Rosi Braidotti

Distinguished University Professor at Utrecht University

Rosi Braidotti
29/04 2021
12:00-14:00, On Zoom (signup for link)
Guest Lecture

Guest lecture organized by the Center for Technology and Culture – Faculty of Humanities, SDU

 

This lecture rests on the assumption that contemporary posthuman scholarship in the Humanities is a convergence phenomenon unfolding at the intersection between post-humanism on the one hand and post-anthropocentrism on the other. The former criticizes the idea of ‘Man’ as the allegedly universal standard-bearer for the human, whereas the latter objects to species hierarchy and human exceptionalism. Their convergence affects both the definition of the subject of knowledge and the modes of knowledge production of the academic Humanities. What are we to make of the sudden growth of new trans-disciplinary hubs that call themselves: the Environmental and Digital Humanities, the Medical, Neural and Bio-Humanities, and also the Public, Civic and Global Humanities and so on? The lecture offers both a genealogy of these Critical Posthumanities and a theoretical framework by which to assess them.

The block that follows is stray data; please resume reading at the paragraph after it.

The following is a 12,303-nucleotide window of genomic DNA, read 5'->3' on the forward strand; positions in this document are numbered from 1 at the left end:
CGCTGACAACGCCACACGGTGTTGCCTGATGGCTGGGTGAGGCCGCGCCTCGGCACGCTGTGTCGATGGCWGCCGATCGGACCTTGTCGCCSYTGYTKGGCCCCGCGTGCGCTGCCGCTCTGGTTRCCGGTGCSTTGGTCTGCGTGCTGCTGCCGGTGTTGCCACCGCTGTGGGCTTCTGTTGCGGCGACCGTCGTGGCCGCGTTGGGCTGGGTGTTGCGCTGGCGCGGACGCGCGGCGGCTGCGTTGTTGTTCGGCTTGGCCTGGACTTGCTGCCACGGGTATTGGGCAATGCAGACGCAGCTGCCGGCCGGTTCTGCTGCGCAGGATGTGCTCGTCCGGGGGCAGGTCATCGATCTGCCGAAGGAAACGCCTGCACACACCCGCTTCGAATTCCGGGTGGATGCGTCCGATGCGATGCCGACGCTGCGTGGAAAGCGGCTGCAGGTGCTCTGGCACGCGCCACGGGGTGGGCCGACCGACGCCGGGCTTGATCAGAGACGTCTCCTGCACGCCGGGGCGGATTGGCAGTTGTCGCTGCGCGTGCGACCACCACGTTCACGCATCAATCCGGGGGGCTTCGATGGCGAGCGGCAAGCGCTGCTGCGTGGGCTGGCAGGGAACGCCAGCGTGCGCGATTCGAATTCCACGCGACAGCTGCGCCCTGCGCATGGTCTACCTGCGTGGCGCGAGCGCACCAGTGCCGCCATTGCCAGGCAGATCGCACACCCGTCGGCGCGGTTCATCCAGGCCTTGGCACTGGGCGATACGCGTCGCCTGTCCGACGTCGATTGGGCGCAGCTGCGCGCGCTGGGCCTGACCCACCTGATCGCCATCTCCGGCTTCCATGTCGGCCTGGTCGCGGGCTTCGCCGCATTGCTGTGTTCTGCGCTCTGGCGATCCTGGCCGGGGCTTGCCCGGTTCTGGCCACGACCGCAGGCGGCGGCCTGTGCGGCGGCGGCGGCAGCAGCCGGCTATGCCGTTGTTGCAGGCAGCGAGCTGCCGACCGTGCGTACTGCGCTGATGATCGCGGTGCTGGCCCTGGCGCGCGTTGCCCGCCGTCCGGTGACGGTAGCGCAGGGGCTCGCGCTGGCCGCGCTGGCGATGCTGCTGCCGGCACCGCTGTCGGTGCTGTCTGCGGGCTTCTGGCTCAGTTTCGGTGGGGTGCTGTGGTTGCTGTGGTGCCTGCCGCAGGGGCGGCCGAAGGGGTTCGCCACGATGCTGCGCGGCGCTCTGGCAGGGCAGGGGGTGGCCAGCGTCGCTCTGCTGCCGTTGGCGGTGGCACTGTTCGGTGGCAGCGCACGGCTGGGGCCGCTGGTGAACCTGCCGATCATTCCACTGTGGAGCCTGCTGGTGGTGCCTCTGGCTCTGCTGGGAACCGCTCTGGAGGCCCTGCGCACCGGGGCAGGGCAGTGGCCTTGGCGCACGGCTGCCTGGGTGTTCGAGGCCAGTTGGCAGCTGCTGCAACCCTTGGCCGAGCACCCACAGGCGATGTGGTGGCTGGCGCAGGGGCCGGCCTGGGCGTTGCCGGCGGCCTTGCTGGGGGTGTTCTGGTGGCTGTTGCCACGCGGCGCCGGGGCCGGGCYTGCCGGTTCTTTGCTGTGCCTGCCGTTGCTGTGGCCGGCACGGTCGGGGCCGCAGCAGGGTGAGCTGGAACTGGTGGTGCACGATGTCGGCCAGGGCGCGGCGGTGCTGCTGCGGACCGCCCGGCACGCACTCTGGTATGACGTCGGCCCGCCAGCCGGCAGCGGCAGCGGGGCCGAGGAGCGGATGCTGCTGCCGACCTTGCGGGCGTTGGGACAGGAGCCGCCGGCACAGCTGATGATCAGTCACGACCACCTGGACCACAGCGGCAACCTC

About Rosi Braidotti

Professor Rosi Braidotti is a contemporary continental philosopher and feminist theorist. She has taught at Utrecht University since 1988. She was been awarded honorary degrees from Helsinki (2007) and Linkoping (2013); she is a Fellow of the Australian Academy of the Humanities (FAHA) since 2009, and a Member of the Academia Europaea (MAE) since 2014. Her main publications include Nomadic Subjects (2011) and Nomadic Theory (2011), both with Columbia University Press, and The Posthuman (2013) and Posthuman Knowledge (2019) with Polity Press. In 2016, she co-edited Conflicting Humanities with Paul Gilroy, and The Posthuman Glossary in 2018 with Maria Hlavajovaboth with Bloomsbury Academic.


This guest lecture is organized by the Center for Culture and Technology at SDU in conjunction with the Danish Institute for Advanced Study, the research cluster Drone Imaginaries and Communities sponsored by the Independent Research Fund Denmark, and the research group Cultures and Affects of Science in Humanities.

For questions, please contact main organizer Kathrin Maurer (Professor MSO for Humanities and Technology and leader of the Center for Culture and Technology) at kamau@sdu.dk.

 

 

Sign up for the lecture by following this link.